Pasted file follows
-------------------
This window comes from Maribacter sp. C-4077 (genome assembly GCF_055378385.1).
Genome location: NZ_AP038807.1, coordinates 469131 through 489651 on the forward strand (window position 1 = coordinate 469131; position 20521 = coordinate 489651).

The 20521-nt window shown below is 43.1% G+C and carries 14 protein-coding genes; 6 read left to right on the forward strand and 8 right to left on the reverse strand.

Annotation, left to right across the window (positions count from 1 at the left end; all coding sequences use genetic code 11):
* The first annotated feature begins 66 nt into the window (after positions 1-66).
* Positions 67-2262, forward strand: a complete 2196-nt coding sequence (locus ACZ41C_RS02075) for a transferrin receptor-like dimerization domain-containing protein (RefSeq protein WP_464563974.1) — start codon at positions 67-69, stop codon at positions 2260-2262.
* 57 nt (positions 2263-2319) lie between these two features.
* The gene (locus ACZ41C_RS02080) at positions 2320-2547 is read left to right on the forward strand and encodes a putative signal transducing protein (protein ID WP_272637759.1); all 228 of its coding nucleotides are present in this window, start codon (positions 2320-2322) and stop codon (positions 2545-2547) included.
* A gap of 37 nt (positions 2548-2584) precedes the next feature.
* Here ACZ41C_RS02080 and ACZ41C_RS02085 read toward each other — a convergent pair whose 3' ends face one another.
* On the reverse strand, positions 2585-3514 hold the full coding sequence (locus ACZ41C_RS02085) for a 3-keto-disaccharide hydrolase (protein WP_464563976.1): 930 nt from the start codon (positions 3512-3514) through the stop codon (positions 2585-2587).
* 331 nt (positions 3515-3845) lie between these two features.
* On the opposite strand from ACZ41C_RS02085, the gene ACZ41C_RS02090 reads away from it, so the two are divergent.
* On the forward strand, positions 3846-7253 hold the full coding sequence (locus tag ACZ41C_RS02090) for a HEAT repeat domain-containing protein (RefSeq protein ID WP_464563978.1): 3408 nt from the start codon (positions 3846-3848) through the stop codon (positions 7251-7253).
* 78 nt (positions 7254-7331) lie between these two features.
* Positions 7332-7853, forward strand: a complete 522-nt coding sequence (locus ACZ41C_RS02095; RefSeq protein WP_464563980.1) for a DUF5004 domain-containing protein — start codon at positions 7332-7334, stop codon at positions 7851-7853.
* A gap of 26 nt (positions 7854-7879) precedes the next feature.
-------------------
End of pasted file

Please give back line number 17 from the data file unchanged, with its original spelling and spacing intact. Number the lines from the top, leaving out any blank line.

* A gap of 26 nt (positions 7854-7879) precedes the next feature.